Spinal involvement of hematological malignancies has various clinical manifestations. Although exact epidemiological data are scarce, clinicians often encounter various types of symptoms from nonspecific pain to definite neurologic deficits from radiculopathy, myelopathy, and direct nervous involvement of tumor cell in hematological malignancy patients.
Axial pain can originate from various sources including osteolysis, bone marrow infiltration, nervous system involvement, or the combination of the aforementioned mechanisms15). Osteolysis is usually found in multiple myeloma, but has also been reported in non-Hodgkin’s lymphoma, hairy cell leukemia, and chronic myeloid disorders in limited cases5,11,13,14). Osteolysis may result in fractures and skeletal instability. In this study, the most common site of pathologic fractures was the thoracolumbar junction. Because authors had not examined MRI of non-symptomatic patients with hematologic malignancies, it is unclear whether hematologic malignancies have some tropism. Authors thought that pathologic fractures, like benign compression fractures, are likely to occur in the thoracolumbar junction where mechanical stress concentrates. Bone marrow involvement by malignant cells produces pain by the expansion of hematopoietic matrix within the fixed volume causing elevated intraosseous pressure and impairment of blood supply15). Patients with pain from tumor infiltration of spine without neurologic deficit may benefit from steroid treatment, vertebroplasty, chemotherapy, and/or radiation therapy12).
Radiating pain related to hematological malignancy results from the irritation of nerve root by tumor mass or fracture fragment and peripheral neuropathy due to chemotherapy agents3). Many patients are elderly, so spondylotic neuropathy that is not from hematological origin can occur. In our study, 49 patients presenting radiating pain had various causes including spondylosis in 37 patients, pathologic fractures in 7 patients, epidural mass in 2 patients, and peripheral neuropathy in 3 patients.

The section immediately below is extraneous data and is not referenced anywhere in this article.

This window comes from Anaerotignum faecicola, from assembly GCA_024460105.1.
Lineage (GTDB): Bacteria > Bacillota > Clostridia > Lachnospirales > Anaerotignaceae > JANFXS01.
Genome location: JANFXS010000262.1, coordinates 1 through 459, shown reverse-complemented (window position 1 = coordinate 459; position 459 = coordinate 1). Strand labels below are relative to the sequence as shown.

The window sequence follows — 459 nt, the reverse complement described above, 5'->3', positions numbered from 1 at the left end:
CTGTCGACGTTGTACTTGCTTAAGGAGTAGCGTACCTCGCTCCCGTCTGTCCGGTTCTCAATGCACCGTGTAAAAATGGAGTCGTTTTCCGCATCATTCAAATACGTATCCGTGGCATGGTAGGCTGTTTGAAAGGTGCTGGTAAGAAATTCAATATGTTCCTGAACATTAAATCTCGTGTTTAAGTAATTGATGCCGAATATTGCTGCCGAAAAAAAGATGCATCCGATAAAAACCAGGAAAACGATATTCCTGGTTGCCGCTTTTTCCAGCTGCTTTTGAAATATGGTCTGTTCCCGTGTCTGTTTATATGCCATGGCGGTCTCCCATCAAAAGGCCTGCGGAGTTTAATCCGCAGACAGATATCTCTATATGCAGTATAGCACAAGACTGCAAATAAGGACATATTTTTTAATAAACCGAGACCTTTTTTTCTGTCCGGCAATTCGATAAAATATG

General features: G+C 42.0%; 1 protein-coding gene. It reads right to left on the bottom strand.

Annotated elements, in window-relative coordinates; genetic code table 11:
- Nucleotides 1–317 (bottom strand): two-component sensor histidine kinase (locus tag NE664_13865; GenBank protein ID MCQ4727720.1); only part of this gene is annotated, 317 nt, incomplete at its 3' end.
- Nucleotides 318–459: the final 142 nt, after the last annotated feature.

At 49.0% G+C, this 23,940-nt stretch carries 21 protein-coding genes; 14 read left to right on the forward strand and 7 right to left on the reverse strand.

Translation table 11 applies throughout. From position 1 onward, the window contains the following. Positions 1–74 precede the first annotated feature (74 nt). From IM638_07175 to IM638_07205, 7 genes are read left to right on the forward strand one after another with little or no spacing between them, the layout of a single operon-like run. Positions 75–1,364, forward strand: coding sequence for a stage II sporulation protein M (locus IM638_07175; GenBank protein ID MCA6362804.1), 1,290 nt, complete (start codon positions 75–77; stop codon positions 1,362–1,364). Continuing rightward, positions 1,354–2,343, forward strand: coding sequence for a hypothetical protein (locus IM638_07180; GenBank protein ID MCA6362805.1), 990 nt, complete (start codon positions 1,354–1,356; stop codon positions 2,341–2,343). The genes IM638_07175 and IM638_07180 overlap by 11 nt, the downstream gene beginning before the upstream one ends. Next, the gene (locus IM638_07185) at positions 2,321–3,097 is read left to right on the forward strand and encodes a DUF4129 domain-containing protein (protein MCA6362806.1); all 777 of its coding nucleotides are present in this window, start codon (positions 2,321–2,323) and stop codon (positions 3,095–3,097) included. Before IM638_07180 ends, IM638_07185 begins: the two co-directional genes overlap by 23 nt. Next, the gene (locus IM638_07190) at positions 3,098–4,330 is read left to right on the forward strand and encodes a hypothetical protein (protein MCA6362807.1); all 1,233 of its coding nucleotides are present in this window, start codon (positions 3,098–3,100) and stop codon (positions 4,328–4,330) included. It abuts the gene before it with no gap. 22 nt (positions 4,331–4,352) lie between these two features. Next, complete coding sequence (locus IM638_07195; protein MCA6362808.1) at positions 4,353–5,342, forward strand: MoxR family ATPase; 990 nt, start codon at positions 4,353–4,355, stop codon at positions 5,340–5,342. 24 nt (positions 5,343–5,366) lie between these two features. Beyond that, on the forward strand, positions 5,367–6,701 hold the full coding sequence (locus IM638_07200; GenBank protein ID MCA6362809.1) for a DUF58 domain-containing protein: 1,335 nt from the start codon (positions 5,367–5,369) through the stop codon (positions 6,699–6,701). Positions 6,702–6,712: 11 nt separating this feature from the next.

Extramedullary epidural mass or fracture fragments may cause neurologic deficits7). In this study, 15 patients presented various degrees of paralysis of Frankel grade A to E. Spinal involvement of myeloma is most commonly treated non-surgically with a combination of radiotherapy and/or chemotherapy. When patients present with spinal instability or neurologic deficits in the setting of a compressive lesion, surgical intervention is considered7,19,21). The surgical strategies are usually sufficient decompression of neural elements and/or stabilizing the spinal column. Stabilization via anterior or posterior fixation may also provide support for patients with hematological malignancies who are scheduled to undergo nonsurgical treatments to control disease progression. There are various surgical options depending on the degree of instability, compression of neural elements, and overall general health condition of the patient. Surgical management can improve neurologic function and quality of life6,20). We performed reconstructive surgeries in 16 patients. Even though surgical intervention was useful for early paralysis (Frankel grade D or E), neurologic recovery was not satisfactory for the progressed paralysis (Frankel grade A).
Our study has several limitations. First, we enrolled only consulted patients in a single institute, so there is possibility of selection bias. Second, polyneuropathy as a causative factor was overlooked. Various chemotherapy agents produce polyneuropathy-induced pain to hematological malignancy patients. Third, clinical outcomes like visual analog scale and Oswestry Disability Index were not included.
However, this study demonstrated the various causes of the spine related problems in hematological malignancies, and these problems could develop by the disease progression or consequences of treatments. Moreover, neurologically deteriorating conditions could occur in limited cases (7.7%) and timely surgical management may be required for these patients to improve the patients’ quality of life and overall clinical outcomes.
Hematological malignancies may lead to various spinal problems ranging from fractures to spinal cord injury. Conservative and palliative treatments are mainstay for these lesions. However, timely surgical interventions should be also considered for rapidly progressive neurologic compromise.
This research was supported by Basic Science Research Program through the National Research Foundation of Korea (NRF) funded by the Ministry of Education (2015R1D1A 1A01060817). This study was reviewed and approved by institutional review board (IRB approval No. KC15RISI0477).